High-speed trains How Deutsche Bahn is planning the future of the ICE
As of: 06/09/2021 7:59 a.m.
Deutsche Bahn is currently expanding its fleet with new fourth generation ICE trains. They should be more reliable, but also slower than their predecessors. What are the future plans for the ICE? By André Kartschall, RBB The ICE fleet of Deutsche Bahn (DB) is growing. Instead of the current 330, 420 high-speed trains are to run within five years. This should connect the big cities in a much closer cycle. At some point, a fleet of 600 ICE trains will be on the move in Germany, according to the vision. “We get a new train every three weeks,” says Berthold Huber, Board Member for Passenger Transport at DB. Deutsche Bahn is currently receiving fourth generation ICE trains. They are more reliable and comfortable and now also have air conditioning systems that can withstand a hot summer. This was not always the case with the predecessors at all outside temperatures. But the ICE 4 also has a special feature: it is slower than its predecessor. He can do a maximum of 250 kilometers per hour. There have also been ICEs that drove more than 300. From August the ICE 4 should be allowed to be released for at least 265 kilometers per hour.
The eternal rival TGV
Deutsche Bahn is relying fully on the ICE in its future strategy. But the limits of what is feasible have long been fixed. For all that is known, the ICE will never be as fast as the French TGV, for example. That is not necessarily due to the train itself. But the ICE cannot shake off the comparison with its French neighbor. While the TGV reaches 320 km / h and speeds through the country without intermediate stops, German ICE trains struggle from city to city, sometimes with stops every half hour. This also increases the travel time. But also the number of people who can easily get on a long-distance train. Germany took a completely different path than France. In principle, nothing should change in that regard. TGVs run on their own tracks that are reserved only for them and have been upgraded to high speed. The ICE has to share the route network with everyone else – and therefore sometimes torment its way through the landscape at 120 km / h. Only special routes for the ICE would really change that. But they are not in sight.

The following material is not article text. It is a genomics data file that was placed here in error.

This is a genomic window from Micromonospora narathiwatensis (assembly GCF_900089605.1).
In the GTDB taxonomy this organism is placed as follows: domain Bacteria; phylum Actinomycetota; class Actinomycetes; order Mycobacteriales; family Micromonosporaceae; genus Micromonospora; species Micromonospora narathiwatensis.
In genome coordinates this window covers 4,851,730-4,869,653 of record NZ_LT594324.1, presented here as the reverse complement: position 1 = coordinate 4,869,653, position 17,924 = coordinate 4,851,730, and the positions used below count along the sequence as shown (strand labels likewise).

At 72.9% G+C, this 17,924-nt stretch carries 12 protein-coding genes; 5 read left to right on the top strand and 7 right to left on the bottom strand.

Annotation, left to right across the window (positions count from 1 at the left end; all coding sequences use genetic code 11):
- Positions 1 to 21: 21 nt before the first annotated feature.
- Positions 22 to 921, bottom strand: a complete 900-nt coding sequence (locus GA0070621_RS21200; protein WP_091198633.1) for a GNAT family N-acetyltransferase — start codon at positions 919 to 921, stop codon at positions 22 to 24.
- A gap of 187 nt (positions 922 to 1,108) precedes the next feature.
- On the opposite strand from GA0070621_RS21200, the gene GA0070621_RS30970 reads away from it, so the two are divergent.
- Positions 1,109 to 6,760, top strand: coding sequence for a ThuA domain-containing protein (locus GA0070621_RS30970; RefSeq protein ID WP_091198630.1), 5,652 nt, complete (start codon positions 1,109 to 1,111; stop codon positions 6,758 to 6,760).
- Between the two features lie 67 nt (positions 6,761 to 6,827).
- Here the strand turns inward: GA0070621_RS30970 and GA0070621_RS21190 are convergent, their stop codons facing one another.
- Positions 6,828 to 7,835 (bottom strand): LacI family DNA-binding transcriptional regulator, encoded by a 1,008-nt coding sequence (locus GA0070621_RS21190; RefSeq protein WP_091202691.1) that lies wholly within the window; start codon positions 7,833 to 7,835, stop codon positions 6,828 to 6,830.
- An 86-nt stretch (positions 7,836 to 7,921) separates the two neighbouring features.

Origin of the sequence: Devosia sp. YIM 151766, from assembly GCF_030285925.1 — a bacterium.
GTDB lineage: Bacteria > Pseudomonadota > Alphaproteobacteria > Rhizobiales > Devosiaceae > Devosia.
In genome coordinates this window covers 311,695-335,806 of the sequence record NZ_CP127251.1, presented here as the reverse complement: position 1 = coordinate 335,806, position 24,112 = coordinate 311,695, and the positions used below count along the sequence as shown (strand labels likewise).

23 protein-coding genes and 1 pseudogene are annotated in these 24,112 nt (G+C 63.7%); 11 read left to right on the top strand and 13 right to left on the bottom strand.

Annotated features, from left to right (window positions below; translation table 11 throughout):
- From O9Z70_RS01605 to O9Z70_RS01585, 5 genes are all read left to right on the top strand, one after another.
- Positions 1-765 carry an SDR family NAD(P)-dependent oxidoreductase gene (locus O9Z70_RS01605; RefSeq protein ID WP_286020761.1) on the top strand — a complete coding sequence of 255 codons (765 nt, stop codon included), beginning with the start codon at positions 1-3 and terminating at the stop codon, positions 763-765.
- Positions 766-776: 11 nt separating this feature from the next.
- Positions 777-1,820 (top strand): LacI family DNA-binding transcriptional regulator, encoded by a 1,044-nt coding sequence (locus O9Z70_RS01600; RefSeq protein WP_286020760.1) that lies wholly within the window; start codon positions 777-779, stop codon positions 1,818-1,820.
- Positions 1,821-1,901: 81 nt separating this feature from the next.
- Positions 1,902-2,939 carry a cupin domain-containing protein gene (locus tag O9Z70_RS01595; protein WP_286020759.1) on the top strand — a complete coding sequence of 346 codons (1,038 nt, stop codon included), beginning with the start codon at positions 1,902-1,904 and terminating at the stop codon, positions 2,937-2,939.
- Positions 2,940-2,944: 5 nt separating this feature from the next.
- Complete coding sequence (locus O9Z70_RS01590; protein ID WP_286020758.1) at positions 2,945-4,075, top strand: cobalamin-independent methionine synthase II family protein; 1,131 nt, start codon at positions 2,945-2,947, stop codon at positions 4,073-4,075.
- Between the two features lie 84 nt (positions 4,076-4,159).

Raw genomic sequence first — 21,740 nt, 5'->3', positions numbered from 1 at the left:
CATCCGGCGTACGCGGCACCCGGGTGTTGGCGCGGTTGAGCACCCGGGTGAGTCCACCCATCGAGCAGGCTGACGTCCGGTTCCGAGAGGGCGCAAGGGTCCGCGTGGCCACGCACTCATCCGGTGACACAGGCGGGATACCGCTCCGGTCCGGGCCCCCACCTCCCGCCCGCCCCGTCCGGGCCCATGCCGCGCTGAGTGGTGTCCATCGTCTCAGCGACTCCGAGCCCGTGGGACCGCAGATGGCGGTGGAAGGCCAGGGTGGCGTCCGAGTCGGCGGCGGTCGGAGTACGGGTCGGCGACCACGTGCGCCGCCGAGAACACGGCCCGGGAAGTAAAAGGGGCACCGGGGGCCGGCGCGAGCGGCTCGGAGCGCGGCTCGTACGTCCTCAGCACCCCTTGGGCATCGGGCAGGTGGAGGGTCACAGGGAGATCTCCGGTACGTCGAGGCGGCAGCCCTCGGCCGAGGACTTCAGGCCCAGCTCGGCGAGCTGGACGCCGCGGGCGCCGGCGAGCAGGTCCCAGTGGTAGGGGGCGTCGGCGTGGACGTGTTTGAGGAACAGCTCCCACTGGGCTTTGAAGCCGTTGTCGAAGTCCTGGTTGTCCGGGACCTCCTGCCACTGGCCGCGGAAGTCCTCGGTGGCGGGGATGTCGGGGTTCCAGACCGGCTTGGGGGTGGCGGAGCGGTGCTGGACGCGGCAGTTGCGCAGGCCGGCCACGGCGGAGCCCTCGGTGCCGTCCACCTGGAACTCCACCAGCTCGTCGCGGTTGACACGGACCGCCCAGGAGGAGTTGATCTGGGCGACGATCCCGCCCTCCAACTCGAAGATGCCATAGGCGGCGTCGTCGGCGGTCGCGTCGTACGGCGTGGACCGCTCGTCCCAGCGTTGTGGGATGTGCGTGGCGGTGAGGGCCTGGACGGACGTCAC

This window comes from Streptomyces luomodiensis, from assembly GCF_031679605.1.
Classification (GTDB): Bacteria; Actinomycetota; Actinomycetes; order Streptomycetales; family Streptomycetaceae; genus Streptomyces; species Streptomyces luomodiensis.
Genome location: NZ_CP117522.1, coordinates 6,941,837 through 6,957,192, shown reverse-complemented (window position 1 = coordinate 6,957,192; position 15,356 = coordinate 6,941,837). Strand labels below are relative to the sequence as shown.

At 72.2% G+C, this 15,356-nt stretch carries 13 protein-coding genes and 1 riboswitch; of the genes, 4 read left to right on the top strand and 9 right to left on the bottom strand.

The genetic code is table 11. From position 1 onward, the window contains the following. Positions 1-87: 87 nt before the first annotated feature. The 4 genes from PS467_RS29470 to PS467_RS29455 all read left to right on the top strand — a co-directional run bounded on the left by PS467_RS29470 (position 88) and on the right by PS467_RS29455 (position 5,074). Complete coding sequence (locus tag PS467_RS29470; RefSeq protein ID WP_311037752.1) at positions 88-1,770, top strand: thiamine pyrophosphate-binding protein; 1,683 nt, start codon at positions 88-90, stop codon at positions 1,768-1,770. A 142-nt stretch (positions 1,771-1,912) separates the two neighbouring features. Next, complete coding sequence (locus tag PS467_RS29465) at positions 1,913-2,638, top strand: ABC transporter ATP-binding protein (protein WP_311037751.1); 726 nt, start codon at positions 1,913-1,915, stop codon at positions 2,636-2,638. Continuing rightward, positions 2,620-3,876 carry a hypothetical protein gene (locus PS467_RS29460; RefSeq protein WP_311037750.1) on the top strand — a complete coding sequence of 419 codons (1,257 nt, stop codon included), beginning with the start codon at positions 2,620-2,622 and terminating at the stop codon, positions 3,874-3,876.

Improvements, not revolutions
In addition, unlike in France, Germany’s major cities and thus the stops are so close together that it would be neither economical nor passenger-friendly to let the trains run at maximum speed. “That is why we in Germany will stay at top speeds of around 300 km / h,” says Huber. The fact that the ICE will have to be said to be slower than its French counterpart in the future cannot be changed, but it is in the nature of things, according to Deutsche Bahn. Two countries with completely different conditions would come to completely different solutions. “Basically, both of them did it right – each for themselves,” says Huber. The planned advances in Germany are of a rather minor nature: accessibility for wheelchair users, bicycle compartments, a better room layout for passengers and just a few km / h more at top speed should bring the next few years.
In the next generation up to 300 km / h
The travel time should not have a significant impact on all of this – and thus also not the competitiveness with the aircraft. After all: the fourth generation should be followed by a faster one – a further development of the predecessor. The ICE 3neo is said to be capable of speeds of up to 320 kilometers per hour, roughly as much as the original third generation. However, the German route network is only permitted up to 300 km / h at its fastest points.